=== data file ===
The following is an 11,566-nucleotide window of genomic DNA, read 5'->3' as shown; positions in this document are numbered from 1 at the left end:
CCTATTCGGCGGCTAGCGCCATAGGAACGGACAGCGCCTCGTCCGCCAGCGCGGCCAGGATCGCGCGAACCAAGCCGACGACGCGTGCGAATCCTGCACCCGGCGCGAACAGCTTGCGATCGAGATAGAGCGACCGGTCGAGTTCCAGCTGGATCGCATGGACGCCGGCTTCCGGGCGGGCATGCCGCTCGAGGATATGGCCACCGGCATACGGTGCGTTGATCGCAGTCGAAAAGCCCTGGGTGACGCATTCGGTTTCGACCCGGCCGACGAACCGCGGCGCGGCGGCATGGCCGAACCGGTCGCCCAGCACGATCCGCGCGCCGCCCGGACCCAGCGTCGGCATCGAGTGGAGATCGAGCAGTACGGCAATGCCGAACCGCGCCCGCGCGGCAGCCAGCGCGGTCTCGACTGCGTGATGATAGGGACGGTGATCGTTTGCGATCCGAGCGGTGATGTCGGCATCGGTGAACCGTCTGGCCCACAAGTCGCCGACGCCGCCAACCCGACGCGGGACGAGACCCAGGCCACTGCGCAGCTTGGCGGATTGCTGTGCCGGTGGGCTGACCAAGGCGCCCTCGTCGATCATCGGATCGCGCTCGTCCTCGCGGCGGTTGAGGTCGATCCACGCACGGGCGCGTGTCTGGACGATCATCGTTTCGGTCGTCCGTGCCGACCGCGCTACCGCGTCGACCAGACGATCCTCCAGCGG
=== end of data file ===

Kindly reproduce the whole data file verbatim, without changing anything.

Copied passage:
The following is an 11,566-nucleotide window of genomic DNA, read 5'->3' as shown; positions in this document are numbered from 1 at the left end:
CCTATTCGGCGGCTAGCGCCATAGGAACGGACAGCGCCTCGTCCGCCAGCGCGGCCAGGATCGCGCGAACCAAGCCGACGACGCGTGCGAATCCTGCACCCGGCGCGAACAGCTTGCGATCGAGATAGAGCGACCGGTCGAGTTCCAGCTGGATCGCATGGACGCCGGCTTCCGGGCGGGCATGCCGCTCGAGGATATGGCCACCGGCATACGGTGCGTTGATCGCAGTCGAAAAGCCCTGGGTGACGCATTCGGTTTCGACCCGGCCGACGAACCGCGGCGCGGCGGCATGGCCGAACCGGTCGCCCAGCACGATCCGCGCGCCGCCCGGACCCAGCGTCGGCATCGAGTGGAGATCGAGCAGTACGGCAATGCCGAACCGCGCCCGCGCGGCAGCCAGCGCGGTCTCGACTGCGTGATGATAGGGACGGTGATCGTTTGCGATCCGAGCGGTGATGTCGGCATCGGTGAACCGTCTGGCCCACAAGTCGCCGACGCCGCCAACCCGACGCGGGACGAGACCCAGGCCACTGCGCAGCTTGGCGGATTGCTGTGCCGGTGGGCTGACCAAGGCGCCCTCGTCGATCATCGGATCGCGCTCGTCCTCGCGGCGGTTGAGGTCGATCCACGCACGGGCGCGTGTCTGGACGATCATCGTTTCGGTCGTCCGTGCCGACCGCGCTACCGCGTCGACCAGACGATCCTCCAGCGG